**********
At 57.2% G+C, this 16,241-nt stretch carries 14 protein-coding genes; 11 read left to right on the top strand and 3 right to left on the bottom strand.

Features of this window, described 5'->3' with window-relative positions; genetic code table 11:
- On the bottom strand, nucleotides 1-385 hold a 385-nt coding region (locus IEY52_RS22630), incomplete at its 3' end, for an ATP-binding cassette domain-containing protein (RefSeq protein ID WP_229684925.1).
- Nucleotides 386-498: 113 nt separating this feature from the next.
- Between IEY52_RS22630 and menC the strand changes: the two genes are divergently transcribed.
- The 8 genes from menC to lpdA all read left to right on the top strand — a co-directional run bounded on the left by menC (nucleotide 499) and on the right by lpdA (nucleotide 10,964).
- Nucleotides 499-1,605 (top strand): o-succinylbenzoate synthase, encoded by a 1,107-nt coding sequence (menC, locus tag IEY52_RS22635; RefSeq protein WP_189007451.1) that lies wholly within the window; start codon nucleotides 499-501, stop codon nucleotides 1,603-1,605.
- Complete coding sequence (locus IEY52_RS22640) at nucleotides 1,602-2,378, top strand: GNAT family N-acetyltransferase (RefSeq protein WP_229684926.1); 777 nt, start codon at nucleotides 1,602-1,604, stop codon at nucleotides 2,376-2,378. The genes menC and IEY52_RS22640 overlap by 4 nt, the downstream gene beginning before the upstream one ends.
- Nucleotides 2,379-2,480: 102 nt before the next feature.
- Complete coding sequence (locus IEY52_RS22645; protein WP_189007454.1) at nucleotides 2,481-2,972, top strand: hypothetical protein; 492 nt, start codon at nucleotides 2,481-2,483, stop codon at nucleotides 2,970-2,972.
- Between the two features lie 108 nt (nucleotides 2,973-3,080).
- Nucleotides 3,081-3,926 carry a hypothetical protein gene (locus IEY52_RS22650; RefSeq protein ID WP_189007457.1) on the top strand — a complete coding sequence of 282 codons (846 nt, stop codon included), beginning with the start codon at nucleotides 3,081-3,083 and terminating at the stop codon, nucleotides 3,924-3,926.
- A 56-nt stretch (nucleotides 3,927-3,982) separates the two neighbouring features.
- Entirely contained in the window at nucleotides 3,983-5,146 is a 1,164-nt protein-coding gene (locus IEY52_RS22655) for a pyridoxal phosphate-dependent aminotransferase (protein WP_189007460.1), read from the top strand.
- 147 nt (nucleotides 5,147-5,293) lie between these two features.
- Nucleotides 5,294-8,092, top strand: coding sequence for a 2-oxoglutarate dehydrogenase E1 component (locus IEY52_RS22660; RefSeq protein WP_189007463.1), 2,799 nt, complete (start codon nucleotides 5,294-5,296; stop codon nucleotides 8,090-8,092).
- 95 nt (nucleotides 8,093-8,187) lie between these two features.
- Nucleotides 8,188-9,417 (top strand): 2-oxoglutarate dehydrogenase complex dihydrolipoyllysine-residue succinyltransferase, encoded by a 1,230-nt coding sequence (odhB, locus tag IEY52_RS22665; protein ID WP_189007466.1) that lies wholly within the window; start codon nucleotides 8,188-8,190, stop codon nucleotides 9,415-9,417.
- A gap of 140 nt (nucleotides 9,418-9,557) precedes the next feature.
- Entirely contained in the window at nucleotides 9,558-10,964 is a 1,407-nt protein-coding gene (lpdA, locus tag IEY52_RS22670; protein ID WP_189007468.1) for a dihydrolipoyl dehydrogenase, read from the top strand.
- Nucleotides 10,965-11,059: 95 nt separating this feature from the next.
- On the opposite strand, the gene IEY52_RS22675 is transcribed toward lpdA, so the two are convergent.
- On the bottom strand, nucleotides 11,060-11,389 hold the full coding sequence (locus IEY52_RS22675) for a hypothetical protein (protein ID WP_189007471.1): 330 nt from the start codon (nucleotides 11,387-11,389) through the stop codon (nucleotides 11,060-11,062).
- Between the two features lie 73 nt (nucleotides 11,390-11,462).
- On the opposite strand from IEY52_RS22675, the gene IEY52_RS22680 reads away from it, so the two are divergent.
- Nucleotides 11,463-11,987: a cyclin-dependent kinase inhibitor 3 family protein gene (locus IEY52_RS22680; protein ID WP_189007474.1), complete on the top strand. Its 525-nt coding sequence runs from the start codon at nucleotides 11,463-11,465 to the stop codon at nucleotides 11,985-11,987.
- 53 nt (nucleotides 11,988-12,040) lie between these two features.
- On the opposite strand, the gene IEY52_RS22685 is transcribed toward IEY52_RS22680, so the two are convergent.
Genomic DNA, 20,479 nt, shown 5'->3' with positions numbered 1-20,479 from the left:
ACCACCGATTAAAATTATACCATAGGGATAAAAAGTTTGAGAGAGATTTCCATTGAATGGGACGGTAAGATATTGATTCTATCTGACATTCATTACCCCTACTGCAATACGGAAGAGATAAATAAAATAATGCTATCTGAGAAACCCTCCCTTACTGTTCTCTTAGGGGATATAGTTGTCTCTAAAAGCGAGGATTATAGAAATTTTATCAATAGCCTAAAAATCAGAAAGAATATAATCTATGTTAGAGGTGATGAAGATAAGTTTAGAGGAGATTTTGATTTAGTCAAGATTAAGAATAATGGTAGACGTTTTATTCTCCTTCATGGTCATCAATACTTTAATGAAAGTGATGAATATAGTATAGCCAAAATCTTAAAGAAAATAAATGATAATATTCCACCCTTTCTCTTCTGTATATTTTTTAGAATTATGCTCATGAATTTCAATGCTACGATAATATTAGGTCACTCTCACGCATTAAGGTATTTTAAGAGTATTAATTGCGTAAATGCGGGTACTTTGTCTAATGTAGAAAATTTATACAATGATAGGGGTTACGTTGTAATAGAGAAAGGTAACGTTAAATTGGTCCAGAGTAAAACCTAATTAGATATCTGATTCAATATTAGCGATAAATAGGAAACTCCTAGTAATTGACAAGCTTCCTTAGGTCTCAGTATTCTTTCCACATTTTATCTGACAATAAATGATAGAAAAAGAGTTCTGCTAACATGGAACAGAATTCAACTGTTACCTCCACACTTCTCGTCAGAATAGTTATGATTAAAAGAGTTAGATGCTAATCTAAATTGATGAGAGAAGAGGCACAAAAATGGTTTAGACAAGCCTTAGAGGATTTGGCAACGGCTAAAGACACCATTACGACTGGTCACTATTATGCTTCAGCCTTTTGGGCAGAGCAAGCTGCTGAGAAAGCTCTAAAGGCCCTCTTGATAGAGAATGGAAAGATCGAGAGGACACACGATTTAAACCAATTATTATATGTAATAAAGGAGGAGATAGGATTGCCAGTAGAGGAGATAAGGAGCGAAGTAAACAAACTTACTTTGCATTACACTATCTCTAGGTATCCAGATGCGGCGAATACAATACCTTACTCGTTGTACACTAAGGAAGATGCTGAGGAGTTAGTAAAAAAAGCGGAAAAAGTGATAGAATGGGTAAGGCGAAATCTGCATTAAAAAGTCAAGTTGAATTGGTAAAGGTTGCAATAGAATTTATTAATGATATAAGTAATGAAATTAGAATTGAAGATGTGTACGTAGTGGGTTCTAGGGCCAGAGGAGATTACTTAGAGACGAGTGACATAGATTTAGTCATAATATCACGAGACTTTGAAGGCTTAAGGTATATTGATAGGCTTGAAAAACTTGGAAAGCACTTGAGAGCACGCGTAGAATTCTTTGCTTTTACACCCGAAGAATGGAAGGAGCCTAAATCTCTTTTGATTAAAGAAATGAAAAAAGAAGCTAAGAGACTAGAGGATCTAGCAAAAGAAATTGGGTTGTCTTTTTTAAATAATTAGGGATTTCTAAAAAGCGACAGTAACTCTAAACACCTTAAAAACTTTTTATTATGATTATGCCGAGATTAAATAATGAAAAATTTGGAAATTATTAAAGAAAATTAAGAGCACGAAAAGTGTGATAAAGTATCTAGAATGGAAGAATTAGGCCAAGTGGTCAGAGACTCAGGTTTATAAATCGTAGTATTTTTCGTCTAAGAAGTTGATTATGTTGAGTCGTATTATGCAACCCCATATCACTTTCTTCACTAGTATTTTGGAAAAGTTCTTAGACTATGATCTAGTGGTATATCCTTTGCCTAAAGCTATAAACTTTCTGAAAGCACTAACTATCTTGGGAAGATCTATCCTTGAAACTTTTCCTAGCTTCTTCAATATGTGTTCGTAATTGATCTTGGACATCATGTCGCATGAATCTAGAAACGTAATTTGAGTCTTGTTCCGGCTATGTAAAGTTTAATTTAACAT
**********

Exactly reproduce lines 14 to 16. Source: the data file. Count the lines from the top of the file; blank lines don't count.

- Entirely contained in the window at nucleotides 3,983-5,146 is a 1,164-nt protein-coding gene (locus IEY52_RS22655) for a pyridoxal phosphate-dependent aminotransferase (protein WP_189007460.1), read from the top strand.
- 147 nt (nucleotides 5,147-5,293) lie between these two features.
- Nucleotides 5,294-8,092, top strand: coding sequence for a 2-oxoglutarate dehydrogenase E1 component (locus IEY52_RS22660; RefSeq protein WP_189007463.1), 2,799 nt, complete (start codon nucleotides 5,294-5,296; stop codon nucleotides 8,090-8,092).